DG: I thoroughly enjoyed working with the civil service throughout and I think rightly the Treasury civil servants have got this excellent reputation. In my experience, they were outstanding – whether that was looking at the tax side, or whether it was looking at the spending side. Sometimes you would find people who cropped up in both, so people who you’d worked with on pensions tax, you’d find that they’ve been in the spending team for the Ministry of Justice and stuff like that. They’d move around, but they grasped the issues and understand it and would be very, very good. My experience was that consistently, you had very, very able people who were able to adapt to their responsibilities and certainly I had a very good experience with the civil service.
TP: What about the civil servants in your private office – as you moved around the Treasury, did they move with you?
DG: No, I think the move from the exchequer secretary to financial secretary there was no change. I stayed in exactly the same office, with exactly the same team of private secretaries – I think I picked up an additional private secretary because I took over responsibility for European matters, but other than that there was complete continuity. But yes, when I moved from financial secretary to chief secretary, it was a new team of people. I know that there have been people who have brought some of their private secretaries with them, but because it was a very different job going from tax to spending, I moved into the chief secretary’s team, which I think was the right thing to do.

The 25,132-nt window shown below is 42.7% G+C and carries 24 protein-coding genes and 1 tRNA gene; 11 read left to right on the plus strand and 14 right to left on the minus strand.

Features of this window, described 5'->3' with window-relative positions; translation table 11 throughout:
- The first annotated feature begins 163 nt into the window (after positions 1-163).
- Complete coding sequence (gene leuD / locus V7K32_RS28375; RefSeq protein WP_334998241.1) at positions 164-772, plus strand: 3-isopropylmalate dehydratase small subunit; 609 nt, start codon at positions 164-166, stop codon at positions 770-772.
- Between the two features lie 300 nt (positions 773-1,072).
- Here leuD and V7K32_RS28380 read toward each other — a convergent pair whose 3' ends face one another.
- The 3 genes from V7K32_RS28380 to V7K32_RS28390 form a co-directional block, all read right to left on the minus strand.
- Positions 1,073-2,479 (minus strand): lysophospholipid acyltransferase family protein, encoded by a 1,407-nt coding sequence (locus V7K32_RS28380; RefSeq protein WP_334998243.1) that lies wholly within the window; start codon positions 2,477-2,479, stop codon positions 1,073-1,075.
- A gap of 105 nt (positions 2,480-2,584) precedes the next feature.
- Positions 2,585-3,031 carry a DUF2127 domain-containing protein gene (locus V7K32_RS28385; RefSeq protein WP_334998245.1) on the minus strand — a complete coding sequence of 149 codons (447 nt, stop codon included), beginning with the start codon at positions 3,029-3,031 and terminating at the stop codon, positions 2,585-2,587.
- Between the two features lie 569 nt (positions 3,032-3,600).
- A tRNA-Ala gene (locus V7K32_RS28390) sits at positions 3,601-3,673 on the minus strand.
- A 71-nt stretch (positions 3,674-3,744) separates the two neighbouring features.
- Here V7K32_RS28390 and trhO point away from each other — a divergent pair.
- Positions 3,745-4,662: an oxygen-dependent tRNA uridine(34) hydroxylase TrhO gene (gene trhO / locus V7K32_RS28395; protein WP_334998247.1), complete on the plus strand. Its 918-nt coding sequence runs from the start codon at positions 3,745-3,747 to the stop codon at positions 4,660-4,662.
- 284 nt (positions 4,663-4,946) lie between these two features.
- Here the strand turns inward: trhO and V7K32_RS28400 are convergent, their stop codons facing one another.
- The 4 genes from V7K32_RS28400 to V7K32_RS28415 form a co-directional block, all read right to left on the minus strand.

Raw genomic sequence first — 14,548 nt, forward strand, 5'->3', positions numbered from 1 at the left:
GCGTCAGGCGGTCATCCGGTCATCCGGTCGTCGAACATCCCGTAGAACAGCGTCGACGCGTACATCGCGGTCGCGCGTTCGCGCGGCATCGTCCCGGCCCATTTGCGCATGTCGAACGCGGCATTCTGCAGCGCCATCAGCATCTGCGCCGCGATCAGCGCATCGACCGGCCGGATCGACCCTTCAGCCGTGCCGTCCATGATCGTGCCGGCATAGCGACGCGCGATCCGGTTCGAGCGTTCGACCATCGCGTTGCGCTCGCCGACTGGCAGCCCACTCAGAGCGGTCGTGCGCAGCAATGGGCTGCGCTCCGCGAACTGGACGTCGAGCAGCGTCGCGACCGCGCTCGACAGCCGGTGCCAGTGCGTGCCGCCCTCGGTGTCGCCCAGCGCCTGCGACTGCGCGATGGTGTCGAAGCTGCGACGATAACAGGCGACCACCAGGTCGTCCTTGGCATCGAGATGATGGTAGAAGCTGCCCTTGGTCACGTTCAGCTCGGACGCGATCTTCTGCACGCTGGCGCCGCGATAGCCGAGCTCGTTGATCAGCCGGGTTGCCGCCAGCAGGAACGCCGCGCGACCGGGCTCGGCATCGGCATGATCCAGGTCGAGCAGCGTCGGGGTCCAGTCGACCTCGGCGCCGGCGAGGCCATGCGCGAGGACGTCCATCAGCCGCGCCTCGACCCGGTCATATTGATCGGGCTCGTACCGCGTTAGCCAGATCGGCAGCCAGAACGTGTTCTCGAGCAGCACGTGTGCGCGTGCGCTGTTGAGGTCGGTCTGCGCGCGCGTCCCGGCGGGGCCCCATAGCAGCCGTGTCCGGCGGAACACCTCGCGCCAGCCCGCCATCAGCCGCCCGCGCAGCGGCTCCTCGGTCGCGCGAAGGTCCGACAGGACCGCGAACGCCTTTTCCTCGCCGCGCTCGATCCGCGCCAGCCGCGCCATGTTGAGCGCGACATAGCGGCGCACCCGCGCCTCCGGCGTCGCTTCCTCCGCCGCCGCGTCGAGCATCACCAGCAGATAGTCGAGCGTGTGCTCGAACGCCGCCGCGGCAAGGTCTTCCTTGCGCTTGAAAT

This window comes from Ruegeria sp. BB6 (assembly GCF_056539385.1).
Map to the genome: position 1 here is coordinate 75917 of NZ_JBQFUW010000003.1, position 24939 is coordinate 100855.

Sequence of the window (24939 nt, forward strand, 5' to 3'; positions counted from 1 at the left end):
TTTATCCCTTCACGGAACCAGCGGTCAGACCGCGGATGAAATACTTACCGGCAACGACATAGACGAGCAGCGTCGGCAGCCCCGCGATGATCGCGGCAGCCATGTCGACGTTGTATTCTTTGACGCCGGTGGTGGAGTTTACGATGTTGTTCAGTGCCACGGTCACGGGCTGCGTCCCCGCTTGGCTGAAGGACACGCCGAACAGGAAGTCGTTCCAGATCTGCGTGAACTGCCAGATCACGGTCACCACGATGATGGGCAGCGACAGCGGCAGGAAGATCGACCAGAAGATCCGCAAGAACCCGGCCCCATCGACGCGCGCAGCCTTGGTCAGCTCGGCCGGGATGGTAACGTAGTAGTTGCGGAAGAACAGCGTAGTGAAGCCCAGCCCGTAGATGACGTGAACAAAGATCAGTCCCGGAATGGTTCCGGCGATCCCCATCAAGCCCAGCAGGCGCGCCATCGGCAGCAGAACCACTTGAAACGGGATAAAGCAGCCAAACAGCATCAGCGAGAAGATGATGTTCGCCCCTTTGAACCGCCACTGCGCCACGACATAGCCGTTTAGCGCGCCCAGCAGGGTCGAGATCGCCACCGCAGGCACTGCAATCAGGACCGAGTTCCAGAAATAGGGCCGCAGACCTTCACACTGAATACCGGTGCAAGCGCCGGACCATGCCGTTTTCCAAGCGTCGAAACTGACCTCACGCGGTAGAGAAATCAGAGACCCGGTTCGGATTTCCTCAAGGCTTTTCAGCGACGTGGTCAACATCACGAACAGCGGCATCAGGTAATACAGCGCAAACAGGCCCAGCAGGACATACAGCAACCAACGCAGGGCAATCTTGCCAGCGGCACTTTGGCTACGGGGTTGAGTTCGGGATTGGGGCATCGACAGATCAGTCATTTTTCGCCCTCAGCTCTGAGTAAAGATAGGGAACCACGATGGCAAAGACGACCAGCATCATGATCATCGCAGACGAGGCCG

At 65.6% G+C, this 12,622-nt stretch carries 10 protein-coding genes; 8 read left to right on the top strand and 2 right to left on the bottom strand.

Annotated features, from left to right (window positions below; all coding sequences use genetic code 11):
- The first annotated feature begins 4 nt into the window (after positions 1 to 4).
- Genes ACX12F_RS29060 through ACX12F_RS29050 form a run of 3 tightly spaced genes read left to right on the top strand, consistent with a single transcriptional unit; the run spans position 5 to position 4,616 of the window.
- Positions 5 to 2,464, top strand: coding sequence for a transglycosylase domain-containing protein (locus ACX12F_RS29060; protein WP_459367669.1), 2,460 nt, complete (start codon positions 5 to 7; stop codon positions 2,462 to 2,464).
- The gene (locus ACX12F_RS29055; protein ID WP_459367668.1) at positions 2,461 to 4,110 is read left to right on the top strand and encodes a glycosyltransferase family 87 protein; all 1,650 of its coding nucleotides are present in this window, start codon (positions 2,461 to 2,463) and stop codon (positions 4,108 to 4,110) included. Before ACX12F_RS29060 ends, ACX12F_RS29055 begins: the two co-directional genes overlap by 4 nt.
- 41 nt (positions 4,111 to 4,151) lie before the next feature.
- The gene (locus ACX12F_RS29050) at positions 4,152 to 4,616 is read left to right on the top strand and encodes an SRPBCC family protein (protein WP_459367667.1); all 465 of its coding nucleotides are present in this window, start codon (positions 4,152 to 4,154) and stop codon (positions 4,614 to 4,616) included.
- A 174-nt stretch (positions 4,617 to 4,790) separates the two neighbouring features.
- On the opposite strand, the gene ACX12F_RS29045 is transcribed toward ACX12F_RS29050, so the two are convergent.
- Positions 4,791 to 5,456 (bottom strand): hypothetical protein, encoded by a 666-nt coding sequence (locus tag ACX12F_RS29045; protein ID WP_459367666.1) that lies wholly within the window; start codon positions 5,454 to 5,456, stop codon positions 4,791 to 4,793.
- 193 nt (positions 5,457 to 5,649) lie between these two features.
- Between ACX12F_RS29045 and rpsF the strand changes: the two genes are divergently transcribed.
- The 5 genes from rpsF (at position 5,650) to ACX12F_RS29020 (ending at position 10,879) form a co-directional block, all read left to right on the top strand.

CH: Can we turn to the 2016 referendum briefly, because the Treasury played quite a high-profile role in the run up to it and then through the referendum campaign, not least through the economic assessments that it put out. Do you think it was the right approach, heavily focused on the economics of it, to use the Treasury in that way?
DG: From those of us who are on the Remain side, we lost, and so, of course, one has to question whether things were done necessarily the right way. But I always think the main argument that Remain had in that referendum, and the argument that was most likely to resonate with people was one of economic self-interest if you like – that leaving the EU would be harmful. If we go back to 2016, we’d have the experience of the Scottish referendum in 2014, and the general election in 2015, and arguments about economic costs, economic risks, had prevailed. I think it was a perfectly reasonable assumption to make, that those arguments were the ones that were most likely to succeed, and I think that even with the benefit of hindsight, those arguments were the ones most likely to succeed.